Before the whistle had even gone, his direct opponent attempted to make conversation by asking Paidi whether the Kerry squad had traveled to Croke Park by bus or by train. O Se didn’t even acknowledge the question but when the first ball came toward them moments later, he won it and in the process robustly upended his man. After receiving treatment from the trainer, the slightly damaged Dublin forward wandered groggily back towards O Se.
“Now,” asked O Se, without even making eye contact with his victim, “what was it hit you that time, the bus or the train?”
Apocryphal or not, nobody ever bats an eyelid at the casual violence espoused in this anecdote because some stories are just meant to be enjoyed, not analyzed. On a deeper level, though, there is a sense when you hear it, too, that O Se was regarded as the prototype for all modern defenders in Gaelic football. Only interested in winning the ball and stopping the man. No fuss and little enough desire for public plaudits, his manner on the field was part of his legend and at least some of the reason why the Kerry county board charged him with the job of ending their All-Ireland famine in the mid-1990s. Despite delivering two titles since then, his unique approach is still causing problems.
“We didn’t win the All-Ireland last year, so it didn’t matter whether we lost by one point or 50,” O Se said in an interview with Kevin Kimmage in the Sunday Independent 10 days ago. “That’s not acceptable to Kerry supporters. People will say that we’re great losers and all that. We are gracious in defeat but, deep down, Kerry people don’t like to lose. Being a Kerry manager is probably the hardest job in the world because Kerry people I’d say are the roughest type of bleeping animals you could ever deal with. And you can print that.”
In a hugely entertaining article, it was a quote that perfectly captured the gruff humor O Se is known for. Moreover, to anybody who has been in and around sport at the highest level, his salty description of the county’s fans would hardly have jarred either. How many times do we describe some heroic figure on a team, be it the one we are cheering for or against, as a “tough bastard”? It’s a standard issue compliment we afford a player we admire, without actually thinking we are questioning the man’s parentage. Hardly the sort of language you’d use in front of your mother, of course, but very much the lingua franca of the hurling and football world.
Against this background, the subsequent controversy surrounding O Se’s unfortunate choice of words appears to say more about the internal workings of Kerry GAA politics and the prevailing move toward political correctness in Ireland. Sure, he could have put it better than he did and wouldn’t we all be better off deleting the “f” words a bit more from our speech, but essentially he was praising his supporters for being obsessive winners. Is there something terribly wrong with admitting they are the sort of people who do not accept defeat under any circumstances? From what I can gather, that has been most people’s sober analysis of the incident, yet the county board moved quickly (too quickly, the conspiracy theorists might venture) to distance themselves from O Se and prolong the shelf life of the controversy.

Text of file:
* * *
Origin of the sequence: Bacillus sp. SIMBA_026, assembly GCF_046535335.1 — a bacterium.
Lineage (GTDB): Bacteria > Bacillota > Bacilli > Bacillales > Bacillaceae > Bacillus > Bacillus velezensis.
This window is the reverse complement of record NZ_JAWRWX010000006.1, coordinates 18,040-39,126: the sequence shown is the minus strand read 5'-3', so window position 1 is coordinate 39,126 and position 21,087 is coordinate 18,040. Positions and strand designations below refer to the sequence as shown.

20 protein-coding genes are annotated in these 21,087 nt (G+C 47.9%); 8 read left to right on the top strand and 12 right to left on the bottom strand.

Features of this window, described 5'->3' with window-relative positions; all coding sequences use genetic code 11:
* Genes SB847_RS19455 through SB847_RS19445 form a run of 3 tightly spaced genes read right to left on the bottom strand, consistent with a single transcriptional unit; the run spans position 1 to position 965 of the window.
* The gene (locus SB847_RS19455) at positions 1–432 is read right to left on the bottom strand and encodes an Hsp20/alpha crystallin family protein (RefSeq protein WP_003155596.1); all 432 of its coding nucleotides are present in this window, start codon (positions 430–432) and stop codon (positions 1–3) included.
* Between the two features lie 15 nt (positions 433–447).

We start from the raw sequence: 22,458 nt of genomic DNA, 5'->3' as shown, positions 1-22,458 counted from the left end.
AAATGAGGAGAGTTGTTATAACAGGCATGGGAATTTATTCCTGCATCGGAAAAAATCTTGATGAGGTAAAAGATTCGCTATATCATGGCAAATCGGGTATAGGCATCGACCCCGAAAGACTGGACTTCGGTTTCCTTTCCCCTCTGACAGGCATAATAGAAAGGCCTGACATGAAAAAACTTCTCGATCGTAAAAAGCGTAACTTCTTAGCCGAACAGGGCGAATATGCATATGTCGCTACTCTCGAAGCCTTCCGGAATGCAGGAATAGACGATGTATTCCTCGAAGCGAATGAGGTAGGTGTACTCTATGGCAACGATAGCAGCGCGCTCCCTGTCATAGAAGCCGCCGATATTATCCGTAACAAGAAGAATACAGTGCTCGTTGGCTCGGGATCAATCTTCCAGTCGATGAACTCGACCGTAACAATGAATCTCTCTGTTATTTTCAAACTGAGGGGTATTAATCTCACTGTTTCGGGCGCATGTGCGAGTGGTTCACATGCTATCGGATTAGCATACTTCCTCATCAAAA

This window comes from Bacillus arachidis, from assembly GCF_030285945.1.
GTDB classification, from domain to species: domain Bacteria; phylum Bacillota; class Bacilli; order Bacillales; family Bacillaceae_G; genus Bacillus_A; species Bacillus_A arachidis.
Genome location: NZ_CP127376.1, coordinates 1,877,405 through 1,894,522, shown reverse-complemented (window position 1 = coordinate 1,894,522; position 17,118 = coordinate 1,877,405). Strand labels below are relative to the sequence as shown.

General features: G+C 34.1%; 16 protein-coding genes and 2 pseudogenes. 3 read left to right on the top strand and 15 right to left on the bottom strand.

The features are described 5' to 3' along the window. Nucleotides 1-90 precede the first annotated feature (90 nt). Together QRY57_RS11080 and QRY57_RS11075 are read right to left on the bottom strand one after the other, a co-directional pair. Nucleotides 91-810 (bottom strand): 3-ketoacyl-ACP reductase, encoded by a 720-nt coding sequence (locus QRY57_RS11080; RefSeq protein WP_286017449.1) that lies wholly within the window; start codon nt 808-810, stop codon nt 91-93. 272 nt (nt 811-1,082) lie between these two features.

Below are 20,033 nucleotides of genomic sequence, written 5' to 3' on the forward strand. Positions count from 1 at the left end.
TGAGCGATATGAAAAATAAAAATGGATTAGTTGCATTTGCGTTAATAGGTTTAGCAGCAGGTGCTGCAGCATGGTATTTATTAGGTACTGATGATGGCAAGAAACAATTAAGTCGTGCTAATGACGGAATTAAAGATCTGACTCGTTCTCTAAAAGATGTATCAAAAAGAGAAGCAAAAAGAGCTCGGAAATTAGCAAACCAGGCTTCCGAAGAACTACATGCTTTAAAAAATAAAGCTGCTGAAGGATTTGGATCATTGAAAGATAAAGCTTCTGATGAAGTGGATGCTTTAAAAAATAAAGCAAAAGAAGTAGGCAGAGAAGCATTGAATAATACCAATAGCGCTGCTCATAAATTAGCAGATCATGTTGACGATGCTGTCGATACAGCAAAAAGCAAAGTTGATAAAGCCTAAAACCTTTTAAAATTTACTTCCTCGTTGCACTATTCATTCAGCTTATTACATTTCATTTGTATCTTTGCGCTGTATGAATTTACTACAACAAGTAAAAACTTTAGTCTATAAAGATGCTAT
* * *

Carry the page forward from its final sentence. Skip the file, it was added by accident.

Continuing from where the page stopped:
There is no question that O Se is not an infallible manager. He has made mistakes during his time in charge of Kerry and his critics can argue that his success has more to do with the reservoir of immense talent in the county than the acumen of the coach. That’s a legitimate basis for discussion, and if enough people in Tralee and Killarney feel that they should have more than two All-Irelands to show for the last seven years, they are entitled to push for a change of management. But hounding him out over the sort of language that is heard before match inside every dressing room the length and breadth of the country seems a little dishonest.
And to this end, a far more significant story to emerge from Kimmage’s excellent piece of journalism was that there is a serious chasm between Paidi and some of his selectors. The “bleeping animals” reference might have been wonderful fodder for the radio phone-ins, but the fact O Se and John O’Keefe appear to be at loggerheads about the circumstances under which Maurice Fitzgerald might return to the fold should be causing the supporters most worry just now. In an effort to get him back on board, O Se wants to allow the greatest Kerry footballer of the modern generation the same leeway Kilkenny gave D.J. Carey this year, whereas O’Keefe believes every member of the panel must put in the same amount of training, regardless of his status.
“Paidi epitomized the Kerry spirit more than anybody else,” wrote Pat Spillane in his autobiography, “Shooting from the Hip.” “He was our chief motivator and would go through a wall for the cause. He was also one of the hard men in our defense. Paidi was a bit of a loose cannon and for years, the county board were reluctant to trust him with the job of senior team manager. Eventually, his patience and persistence paid off and his motivational powers played a key role in Kerry’s All-Ireland success in 1997.”
Which is a nice way of saying O Se was selected more for the impact of what he can say to people rather than the polite tone of it.